I can’t say these views are representative of what most Australians are thinking, but they resonate with what many social researchers have been hearing for years, much of it recently brought together in a book by a colleague of mine at the University of Melbourne, Professor John Langmore, entitled To Firmer Ground. It is a fair bet, then, that the main political parties are hearing something very similar, if they are asking similar questions.

What are the political implications?

It is comparatively simple for John Howard. People have known for years where the Government stands on issues such as refugees, human rights, and Indigenous people. The electorate has watched him turn away asylum-seekers, play the race card, and dissemble over the reasons for going to war in Iraq.

Perhaps Liberal Party polling is telling him something about the need for moral leadership and it is this that lies behind Mr Howard’s last-minute conversion on Reconciliation. It risks losing him some conservative blue-collar support, but he probably calculates that WorkChoices has already done that anyway.

It is also probable that the Liberals’ research is saying that, knowing what they do about the Government’s capacity for moral leadership, voters will look at what else is on offer and weigh it in the balance. In response, $34 billion in tax cuts thudded onto the scales from the Coalition and nearly as much from Labor – before some semblance of restraint took hold last week.

Money and fear have served John Howard well in the past and he hasn’t much choice now anyway. The fear factor this time also concerns money: voters risk losing all, he says, if they elect an unproven and inexperienced alternative. He seems to have sub-contracted the race stuff to Kevin Andrews.

It is more complicated for Kevin Rudd. If all this social research is right and the electorate is thirsting for a leader who will act upon the values that ordinary Australians aspire to, then one of the reasons voters are interested in him is that he might be such a leader.

On climate change he showed leadership by accepting that there is a real threat to the environment and that Australia, as a rich nation, has a responsibility to reduce practices that cause global warming. Under the resultant pressure, the Government was forced into a series of policy changes.

Then along came a different test of leadership – the death penalty – and he failed it comprehensively. Labor’s policy is to oppose the death penalty, including for terrorists. Whether you agree with it or not, it is a policy grounded in principle: that state-sponsored killing is wrong. On October 8, four days before the anniversary of the Bali bombings, Labor’s foreign affairs spokesman, Robert McClelland, re-stated the policy at a human rights forum. Some media, notably The Australian, interpreted this with headlines such as “Save Bali Bombers: Labor”. Mr Rudd promptly “counselled” Mr McClelland for insensitivity and spent the next 24 hours talking tough about terrorists “rotting in jail” while making chopping motions with his hands. No robust re-assertion of principle.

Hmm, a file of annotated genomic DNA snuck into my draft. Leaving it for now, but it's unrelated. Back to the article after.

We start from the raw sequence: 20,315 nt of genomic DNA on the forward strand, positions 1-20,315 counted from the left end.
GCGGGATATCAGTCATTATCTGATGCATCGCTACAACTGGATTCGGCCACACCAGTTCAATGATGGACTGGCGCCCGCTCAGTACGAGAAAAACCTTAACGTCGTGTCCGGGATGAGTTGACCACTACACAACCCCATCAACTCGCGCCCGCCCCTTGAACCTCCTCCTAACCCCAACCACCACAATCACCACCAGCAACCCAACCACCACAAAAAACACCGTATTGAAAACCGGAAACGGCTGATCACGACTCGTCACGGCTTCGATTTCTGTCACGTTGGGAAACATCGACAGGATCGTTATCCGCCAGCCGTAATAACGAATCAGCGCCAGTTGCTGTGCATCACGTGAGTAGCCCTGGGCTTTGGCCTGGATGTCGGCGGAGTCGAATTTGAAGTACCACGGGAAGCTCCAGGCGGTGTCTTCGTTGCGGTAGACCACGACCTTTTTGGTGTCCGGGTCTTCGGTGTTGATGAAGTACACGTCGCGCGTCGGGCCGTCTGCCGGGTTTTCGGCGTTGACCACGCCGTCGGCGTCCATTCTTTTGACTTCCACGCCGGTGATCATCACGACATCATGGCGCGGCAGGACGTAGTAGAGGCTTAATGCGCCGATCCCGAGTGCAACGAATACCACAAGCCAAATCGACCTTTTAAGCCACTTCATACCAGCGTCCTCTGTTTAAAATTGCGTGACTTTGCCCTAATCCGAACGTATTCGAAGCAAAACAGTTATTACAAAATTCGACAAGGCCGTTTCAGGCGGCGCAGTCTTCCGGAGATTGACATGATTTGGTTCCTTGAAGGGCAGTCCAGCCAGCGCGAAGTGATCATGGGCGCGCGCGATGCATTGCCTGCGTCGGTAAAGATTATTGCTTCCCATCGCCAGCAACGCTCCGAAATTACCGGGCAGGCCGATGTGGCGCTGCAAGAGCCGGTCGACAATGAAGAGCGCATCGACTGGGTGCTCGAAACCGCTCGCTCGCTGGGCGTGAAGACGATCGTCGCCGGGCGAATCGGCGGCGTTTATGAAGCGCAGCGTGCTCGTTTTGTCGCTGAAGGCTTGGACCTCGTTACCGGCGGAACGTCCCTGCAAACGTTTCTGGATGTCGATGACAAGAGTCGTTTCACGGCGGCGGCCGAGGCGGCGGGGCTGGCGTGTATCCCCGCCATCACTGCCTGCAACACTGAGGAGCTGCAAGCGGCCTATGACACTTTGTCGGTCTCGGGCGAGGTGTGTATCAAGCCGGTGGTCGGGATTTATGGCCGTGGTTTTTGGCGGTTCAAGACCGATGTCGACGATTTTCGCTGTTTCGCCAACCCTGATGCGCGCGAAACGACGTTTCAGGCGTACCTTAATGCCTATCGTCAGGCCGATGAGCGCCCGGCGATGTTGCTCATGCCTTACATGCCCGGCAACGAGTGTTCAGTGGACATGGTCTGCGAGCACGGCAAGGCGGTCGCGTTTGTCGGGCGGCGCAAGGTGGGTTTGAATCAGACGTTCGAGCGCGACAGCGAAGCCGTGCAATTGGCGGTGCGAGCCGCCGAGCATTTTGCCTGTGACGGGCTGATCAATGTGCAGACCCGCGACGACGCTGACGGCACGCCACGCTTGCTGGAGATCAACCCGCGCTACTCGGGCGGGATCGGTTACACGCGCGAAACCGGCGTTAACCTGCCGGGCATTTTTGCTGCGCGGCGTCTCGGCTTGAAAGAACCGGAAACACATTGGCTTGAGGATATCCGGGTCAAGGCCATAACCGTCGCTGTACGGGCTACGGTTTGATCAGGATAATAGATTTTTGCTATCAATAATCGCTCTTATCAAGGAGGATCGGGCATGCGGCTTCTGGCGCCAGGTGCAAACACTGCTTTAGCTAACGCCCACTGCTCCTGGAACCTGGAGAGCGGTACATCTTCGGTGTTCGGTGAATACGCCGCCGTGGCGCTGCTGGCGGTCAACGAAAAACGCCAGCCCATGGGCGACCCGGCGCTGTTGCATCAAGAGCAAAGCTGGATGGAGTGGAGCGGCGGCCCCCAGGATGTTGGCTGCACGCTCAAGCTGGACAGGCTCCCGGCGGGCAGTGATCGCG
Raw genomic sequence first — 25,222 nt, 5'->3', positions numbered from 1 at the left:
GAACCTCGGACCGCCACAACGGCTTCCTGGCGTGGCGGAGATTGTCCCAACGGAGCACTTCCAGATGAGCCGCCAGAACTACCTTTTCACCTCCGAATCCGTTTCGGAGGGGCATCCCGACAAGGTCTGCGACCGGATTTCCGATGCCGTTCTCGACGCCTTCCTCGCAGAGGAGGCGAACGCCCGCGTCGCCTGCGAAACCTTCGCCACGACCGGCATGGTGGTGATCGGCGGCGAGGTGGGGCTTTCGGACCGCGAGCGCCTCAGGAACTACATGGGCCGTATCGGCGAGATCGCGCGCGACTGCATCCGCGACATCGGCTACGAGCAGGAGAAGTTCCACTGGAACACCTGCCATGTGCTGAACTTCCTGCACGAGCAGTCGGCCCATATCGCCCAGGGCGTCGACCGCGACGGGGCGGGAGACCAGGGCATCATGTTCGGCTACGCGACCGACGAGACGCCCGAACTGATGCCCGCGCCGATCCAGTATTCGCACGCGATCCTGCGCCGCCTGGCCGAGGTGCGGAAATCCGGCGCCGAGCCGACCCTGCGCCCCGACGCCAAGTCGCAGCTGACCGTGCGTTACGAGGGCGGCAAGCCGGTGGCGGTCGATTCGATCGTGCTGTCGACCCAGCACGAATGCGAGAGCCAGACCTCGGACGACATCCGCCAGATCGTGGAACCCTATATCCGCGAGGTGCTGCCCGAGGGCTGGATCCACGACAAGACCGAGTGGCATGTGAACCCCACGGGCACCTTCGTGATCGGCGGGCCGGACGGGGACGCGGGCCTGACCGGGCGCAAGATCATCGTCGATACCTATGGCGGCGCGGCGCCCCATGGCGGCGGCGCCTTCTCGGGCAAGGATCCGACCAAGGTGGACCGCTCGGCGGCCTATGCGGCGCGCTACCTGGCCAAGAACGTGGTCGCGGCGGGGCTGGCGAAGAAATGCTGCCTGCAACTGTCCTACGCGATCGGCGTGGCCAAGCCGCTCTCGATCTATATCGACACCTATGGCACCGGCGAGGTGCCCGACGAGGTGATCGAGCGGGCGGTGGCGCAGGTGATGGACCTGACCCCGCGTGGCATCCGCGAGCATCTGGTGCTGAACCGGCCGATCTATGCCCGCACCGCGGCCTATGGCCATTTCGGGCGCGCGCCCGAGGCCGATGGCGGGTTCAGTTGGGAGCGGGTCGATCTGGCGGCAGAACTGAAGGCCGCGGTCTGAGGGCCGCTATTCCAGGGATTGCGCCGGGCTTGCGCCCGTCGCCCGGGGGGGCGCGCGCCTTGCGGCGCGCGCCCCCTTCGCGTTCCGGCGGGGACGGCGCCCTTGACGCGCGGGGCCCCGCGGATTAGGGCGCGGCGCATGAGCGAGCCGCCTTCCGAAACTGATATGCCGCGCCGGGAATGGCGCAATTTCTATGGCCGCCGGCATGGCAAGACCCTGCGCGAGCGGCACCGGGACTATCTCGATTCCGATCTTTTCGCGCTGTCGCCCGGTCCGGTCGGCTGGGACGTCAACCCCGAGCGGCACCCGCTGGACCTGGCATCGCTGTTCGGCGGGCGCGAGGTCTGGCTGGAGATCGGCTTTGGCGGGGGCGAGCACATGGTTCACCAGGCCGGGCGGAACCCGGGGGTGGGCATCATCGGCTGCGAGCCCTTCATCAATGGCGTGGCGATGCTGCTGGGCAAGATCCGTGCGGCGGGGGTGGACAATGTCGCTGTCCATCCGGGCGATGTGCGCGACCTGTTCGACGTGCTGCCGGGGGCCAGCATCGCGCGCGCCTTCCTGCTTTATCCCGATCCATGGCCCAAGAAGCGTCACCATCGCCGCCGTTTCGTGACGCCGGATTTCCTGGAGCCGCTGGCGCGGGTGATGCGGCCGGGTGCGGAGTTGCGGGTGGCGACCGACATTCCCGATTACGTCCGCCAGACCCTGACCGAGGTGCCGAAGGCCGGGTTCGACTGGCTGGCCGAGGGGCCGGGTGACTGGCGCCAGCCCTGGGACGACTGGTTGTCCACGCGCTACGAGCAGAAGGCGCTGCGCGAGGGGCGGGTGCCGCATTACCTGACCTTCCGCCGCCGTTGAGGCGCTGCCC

What does this say about Mr Rudd’s commitment to principle? That it is fine so long as it is not put to the test at a sensitive time? That it is fine so long as it is not misrepresented by elements of the media? That it is fine so long as it does not offer John Howard the slightest chance to “wedge” Labor and so perhaps gain some short-term political advantage?

His handling of the death penalty issue seemed to encapsulate one part of his strategy throughout this election year. Some commentators have described this as “small-target” politics and likened it to John Howard’s approach in 1996: say as little as possible about what you stand for, and wait for the Government to self-destruct. Another part has been described as “me-tooism” in which the differences between Liberal and Labor are minimised so as not to give John Howard the opportunity to spook the electorate with the spectre of change.

It seems to me there is a third part. Mr Rudd has made himself a large target on issues where he believes Labor is strong – climate change, industrial relations, education. In all these areas he has put forward detailed policies that are clearly different from the Government’s, and they are all areas of concern to the electorate. He has couched them, too, in terms that suggest a commitment to principle: Australia’s responsibility as a rich nation to take a lead in countering climate change; the justice in protecting the comparatively weak employee from the comparatively strong employer; the fairness in giving everyone the best chance in life by a good education.